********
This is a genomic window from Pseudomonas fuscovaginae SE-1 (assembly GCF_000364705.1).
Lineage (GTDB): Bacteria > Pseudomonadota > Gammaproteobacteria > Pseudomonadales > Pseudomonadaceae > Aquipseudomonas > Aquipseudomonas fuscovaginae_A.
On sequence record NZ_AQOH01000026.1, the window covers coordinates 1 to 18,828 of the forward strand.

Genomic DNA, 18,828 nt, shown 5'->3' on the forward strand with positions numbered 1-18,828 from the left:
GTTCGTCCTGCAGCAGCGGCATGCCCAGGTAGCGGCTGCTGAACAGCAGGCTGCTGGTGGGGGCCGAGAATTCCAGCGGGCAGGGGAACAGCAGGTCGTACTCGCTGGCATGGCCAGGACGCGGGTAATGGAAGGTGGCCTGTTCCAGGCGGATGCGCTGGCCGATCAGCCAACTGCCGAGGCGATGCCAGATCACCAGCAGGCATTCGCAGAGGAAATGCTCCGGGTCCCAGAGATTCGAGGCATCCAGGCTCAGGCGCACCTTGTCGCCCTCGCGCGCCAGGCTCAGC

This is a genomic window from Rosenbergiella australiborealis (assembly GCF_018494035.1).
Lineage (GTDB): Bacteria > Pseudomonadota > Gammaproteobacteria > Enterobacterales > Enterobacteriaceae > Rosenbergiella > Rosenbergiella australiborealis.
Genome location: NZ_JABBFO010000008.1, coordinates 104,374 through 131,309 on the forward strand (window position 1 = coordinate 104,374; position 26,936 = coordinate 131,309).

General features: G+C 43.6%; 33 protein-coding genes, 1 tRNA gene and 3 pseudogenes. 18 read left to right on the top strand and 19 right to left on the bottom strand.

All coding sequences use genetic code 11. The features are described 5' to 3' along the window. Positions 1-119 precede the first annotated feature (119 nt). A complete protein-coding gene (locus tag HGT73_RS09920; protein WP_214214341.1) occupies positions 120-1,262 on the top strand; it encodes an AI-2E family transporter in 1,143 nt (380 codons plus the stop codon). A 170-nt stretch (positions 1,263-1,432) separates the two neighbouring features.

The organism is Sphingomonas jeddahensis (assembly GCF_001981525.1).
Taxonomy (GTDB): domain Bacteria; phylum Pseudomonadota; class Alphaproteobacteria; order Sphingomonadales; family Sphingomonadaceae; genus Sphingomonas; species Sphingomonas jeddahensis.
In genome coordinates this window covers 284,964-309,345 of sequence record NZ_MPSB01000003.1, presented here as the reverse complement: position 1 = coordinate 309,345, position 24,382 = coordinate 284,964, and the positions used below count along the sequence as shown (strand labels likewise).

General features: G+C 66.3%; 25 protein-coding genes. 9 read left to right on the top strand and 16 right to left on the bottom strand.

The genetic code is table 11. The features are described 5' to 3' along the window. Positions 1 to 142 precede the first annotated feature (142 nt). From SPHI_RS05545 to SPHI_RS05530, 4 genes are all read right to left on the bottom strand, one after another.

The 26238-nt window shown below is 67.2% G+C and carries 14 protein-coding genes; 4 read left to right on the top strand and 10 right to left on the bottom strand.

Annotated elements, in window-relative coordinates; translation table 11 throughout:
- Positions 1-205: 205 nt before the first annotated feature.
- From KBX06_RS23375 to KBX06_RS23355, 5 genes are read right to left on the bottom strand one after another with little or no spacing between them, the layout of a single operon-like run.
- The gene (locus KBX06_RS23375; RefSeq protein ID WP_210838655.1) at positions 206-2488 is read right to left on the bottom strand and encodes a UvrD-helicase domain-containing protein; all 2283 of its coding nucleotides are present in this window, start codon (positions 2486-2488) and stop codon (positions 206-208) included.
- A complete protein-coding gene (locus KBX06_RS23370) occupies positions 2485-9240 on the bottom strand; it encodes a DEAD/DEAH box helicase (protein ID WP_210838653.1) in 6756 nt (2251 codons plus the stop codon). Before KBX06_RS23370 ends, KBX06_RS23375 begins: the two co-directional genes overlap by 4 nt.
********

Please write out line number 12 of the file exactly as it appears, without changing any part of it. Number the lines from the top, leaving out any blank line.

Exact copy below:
Taxonomy (GTDB): domain Bacteria; phylum Pseudomonadota; class Alphaproteobacteria; order Sphingomonadales; family Sphingomonadaceae; genus Sphingomonas; species Sphingomonas jeddahensis.